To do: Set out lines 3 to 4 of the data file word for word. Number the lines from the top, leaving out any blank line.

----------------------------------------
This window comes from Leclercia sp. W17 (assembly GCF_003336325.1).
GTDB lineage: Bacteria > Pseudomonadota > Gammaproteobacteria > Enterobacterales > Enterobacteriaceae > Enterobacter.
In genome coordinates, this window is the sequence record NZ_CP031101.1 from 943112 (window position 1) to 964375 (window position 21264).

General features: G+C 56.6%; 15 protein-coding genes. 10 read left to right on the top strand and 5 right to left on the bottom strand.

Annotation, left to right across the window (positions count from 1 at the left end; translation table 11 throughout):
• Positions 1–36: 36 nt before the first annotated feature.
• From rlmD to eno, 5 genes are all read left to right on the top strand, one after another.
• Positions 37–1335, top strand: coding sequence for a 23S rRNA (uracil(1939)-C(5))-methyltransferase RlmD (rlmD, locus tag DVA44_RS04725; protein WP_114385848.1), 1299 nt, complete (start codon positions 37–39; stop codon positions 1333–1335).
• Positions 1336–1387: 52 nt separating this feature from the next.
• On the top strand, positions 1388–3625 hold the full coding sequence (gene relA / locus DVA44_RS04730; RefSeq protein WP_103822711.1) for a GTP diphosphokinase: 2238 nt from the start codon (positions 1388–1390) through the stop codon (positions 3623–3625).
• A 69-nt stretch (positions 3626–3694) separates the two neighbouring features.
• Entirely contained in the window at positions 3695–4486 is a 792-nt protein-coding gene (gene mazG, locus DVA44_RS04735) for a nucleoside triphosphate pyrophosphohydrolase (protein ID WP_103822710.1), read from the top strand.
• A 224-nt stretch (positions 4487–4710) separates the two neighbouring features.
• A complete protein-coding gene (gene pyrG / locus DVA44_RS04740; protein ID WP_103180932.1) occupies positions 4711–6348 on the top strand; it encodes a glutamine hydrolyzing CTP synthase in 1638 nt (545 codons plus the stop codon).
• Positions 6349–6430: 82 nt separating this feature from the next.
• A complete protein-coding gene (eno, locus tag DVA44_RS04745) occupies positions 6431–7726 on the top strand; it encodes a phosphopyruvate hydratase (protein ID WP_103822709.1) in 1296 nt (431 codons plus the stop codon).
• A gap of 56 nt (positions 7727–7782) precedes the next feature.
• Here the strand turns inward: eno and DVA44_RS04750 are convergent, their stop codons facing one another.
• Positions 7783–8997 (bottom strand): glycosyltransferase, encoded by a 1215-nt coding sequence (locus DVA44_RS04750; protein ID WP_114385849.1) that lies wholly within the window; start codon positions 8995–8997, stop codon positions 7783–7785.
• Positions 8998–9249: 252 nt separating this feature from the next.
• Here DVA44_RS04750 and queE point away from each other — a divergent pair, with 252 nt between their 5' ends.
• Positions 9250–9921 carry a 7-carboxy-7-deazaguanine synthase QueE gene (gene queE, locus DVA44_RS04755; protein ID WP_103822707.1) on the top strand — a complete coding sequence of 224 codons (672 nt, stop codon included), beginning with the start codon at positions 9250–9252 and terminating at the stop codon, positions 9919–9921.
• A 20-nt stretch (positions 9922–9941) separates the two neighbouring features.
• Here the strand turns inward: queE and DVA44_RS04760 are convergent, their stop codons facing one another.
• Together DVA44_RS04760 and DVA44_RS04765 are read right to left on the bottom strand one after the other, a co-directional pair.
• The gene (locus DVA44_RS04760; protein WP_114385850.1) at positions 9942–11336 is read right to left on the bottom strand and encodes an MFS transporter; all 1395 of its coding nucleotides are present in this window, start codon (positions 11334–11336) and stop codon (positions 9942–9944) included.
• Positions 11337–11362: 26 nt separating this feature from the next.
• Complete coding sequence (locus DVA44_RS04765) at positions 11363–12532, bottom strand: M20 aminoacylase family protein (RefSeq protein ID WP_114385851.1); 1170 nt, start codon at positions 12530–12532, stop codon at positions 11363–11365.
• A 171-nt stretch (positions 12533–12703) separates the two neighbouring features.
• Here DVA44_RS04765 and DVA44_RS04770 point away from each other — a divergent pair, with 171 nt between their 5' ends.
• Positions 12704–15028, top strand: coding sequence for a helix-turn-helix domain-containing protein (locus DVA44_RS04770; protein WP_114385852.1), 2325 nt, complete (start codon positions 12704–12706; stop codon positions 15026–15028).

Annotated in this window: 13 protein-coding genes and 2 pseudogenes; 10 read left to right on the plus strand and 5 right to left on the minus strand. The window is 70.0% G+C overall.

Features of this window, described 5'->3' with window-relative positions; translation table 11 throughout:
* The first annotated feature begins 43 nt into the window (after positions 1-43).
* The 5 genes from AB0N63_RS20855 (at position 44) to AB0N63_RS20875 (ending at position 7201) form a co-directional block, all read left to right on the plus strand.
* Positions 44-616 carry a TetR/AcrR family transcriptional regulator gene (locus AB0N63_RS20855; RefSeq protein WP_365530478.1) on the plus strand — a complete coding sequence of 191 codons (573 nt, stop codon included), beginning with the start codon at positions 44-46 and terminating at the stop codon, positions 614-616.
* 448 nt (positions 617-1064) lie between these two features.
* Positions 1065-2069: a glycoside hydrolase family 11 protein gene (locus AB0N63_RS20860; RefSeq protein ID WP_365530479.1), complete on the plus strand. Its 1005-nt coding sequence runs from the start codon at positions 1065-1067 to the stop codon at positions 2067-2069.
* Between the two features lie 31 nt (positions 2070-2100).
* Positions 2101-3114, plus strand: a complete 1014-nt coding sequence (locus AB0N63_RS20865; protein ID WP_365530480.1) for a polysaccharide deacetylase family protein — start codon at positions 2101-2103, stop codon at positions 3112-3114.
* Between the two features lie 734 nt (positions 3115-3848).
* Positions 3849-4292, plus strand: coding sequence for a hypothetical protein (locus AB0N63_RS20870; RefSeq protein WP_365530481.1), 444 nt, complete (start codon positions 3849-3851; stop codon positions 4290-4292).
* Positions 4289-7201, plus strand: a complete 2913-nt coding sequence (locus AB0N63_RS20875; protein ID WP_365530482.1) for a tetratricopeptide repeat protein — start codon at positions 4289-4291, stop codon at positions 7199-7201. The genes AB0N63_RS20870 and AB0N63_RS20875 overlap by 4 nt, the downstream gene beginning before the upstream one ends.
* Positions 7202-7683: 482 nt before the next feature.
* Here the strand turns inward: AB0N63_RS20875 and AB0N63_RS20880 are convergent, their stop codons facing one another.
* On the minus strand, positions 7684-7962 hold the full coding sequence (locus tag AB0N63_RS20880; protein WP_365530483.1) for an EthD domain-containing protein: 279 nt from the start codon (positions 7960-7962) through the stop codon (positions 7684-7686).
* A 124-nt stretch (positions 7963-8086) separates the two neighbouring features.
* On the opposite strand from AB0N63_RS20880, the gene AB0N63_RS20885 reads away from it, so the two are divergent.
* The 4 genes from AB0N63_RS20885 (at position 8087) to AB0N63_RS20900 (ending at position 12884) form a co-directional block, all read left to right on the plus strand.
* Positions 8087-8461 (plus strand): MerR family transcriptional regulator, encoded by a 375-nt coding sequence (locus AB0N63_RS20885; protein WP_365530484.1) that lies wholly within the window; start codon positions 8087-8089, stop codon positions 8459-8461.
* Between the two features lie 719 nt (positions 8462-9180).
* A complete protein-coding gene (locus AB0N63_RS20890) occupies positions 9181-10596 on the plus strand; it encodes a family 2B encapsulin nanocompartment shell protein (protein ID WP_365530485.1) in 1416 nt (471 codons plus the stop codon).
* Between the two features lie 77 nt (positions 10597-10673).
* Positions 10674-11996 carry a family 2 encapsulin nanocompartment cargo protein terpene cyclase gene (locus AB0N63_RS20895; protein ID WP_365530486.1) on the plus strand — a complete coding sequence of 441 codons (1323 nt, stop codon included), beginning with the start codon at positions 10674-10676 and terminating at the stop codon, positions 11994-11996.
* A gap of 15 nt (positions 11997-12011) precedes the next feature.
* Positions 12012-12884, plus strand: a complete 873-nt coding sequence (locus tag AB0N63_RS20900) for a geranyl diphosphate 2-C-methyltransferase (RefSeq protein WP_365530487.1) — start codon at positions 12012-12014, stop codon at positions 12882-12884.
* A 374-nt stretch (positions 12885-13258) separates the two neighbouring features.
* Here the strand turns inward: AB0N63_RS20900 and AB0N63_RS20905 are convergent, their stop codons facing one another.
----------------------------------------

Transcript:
In genome coordinates, this window is the sequence record NZ_CP031101.1 from 943112 (window position 1) to 964375 (window position 21264).

General features: G+C 56.6%; 15 protein-coding genes. 10 read left to right on the top strand and 5 right to left on the bottom strand.